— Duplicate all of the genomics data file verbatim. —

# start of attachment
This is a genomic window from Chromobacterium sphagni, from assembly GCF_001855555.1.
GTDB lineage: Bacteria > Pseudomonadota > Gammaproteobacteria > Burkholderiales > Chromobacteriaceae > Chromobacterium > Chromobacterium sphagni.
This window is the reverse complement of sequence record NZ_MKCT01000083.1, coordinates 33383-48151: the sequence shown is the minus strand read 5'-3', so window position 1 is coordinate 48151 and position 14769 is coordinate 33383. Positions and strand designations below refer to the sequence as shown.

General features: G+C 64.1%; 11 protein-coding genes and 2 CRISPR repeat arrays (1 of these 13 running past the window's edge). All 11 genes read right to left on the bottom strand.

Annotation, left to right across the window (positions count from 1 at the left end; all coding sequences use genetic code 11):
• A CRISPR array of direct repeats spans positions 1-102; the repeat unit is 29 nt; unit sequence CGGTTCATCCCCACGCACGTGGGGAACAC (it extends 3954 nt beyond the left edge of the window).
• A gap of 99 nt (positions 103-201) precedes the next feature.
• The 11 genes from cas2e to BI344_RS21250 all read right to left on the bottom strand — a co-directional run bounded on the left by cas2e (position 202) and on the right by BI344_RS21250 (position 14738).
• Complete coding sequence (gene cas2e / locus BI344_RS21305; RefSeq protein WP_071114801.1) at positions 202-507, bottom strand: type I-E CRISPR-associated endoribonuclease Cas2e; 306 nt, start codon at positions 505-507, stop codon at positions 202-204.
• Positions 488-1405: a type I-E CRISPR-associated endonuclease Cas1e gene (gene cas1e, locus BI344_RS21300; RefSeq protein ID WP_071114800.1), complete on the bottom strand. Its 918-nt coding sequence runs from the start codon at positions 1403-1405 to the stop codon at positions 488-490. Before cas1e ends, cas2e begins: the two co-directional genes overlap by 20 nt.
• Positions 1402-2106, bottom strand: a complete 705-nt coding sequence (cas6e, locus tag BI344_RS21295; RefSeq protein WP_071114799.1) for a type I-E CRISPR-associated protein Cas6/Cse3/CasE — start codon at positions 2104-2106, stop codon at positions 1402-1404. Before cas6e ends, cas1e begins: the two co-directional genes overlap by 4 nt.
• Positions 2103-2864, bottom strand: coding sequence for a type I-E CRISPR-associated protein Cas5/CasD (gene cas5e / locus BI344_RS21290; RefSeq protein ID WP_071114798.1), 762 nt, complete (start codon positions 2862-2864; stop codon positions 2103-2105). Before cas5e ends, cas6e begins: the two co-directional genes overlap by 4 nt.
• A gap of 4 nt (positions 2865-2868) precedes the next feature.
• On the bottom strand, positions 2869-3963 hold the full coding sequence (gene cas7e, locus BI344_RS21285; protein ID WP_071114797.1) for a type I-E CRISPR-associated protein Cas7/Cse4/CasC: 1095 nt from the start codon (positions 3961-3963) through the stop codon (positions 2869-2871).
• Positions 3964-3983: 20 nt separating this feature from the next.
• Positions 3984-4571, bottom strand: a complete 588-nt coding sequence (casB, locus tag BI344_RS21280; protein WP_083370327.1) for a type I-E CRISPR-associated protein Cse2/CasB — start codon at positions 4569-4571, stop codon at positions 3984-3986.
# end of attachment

This is a genomic window from Chromobacterium sphagni, from assembly GCF_001855555.1.
GTDB lineage: Bacteria > Pseudomonadota > Gammaproteobacteria > Burkholderiales > Chromobacteriaceae > Chromobacterium > Chromobacterium sphagni.
This window is the reverse complement of sequence record NZ_MKCT01000083.1, coordinates 33383-48151: the sequence shown is the minus strand read 5'-3', so window position 1 is coordinate 48151 and position 14769 is coordinate 33383. Positions and strand designations below refer to the sequence as shown.

General features: G+C 64.1%; 11 protein-coding genes and 2 CRISPR repeat arrays (1 of these 13 running past the window's edge). All 11 genes read right to left on the bottom strand.

Annotation, left to right across the window (positions count from 1 at the left end; all coding sequences use genetic code 11):
• A CRISPR array of direct repeats spans positions 1-102; the repeat unit is 29 nt; unit sequence CGGTTCATCCCCACGCACGTGGGGAACAC (it extends 3954 nt beyond the left edge of the window).
• A gap of 99 nt (positions 103-201) precedes the next feature.
• The 11 genes from cas2e to BI344_RS21250 all read right to left on the bottom strand — a co-directional run bounded on the left by cas2e (position 202) and on the right by BI344_RS21250 (position 14738).
• Complete coding sequence (gene cas2e / locus BI344_RS21305; RefSeq protein WP_071114801.1) at positions 202-507, bottom strand: type I-E CRISPR-associated endoribonuclease Cas2e; 306 nt, start codon at positions 505-507, stop codon at positions 202-204.
• Positions 488-1405: a type I-E CRISPR-associated endonuclease Cas1e gene (gene cas1e, locus BI344_RS21300; RefSeq protein ID WP_071114800.1), complete on the bottom strand. Its 918-nt coding sequence runs from the start codon at positions 1403-1405 to the stop codon at positions 488-490. Before cas1e ends, cas2e begins: the two co-directional genes overlap by 20 nt.
• Positions 1402-2106, bottom strand: a complete 705-nt coding sequence (cas6e, locus tag BI344_RS21295; RefSeq protein WP_071114799.1) for a type I-E CRISPR-associated protein Cas6/Cse3/CasE — start codon at positions 2104-2106, stop codon at positions 1402-1404. Before cas6e ends, cas1e begins: the two co-directional genes overlap by 4 nt.
• Positions 2103-2864, bottom strand: coding sequence for a type I-E CRISPR-associated protein Cas5/CasD (gene cas5e / locus BI344_RS21290; RefSeq protein ID WP_071114798.1), 762 nt, complete (start codon positions 2862-2864; stop codon positions 2103-2105). Before cas5e ends, cas6e begins: the two co-directional genes overlap by 4 nt.
• A gap of 4 nt (positions 2865-2868) precedes the next feature.
• On the bottom strand, positions 2869-3963 hold the full coding sequence (gene cas7e, locus BI344_RS21285; protein ID WP_071114797.1) for a type I-E CRISPR-associated protein Cas7/Cse4/CasC: 1095 nt from the start codon (positions 3961-3963) through the stop codon (positions 2869-2871).
• Positions 3964-3983: 20 nt separating this feature from the next.
• Positions 3984-4571, bottom strand: a complete 588-nt coding sequence (casB, locus tag BI344_RS21280; protein WP_083370327.1) for a type I-E CRISPR-associated protein Cse2/CasB — start codon at positions 4569-4571, stop codon at positions 3984-3986.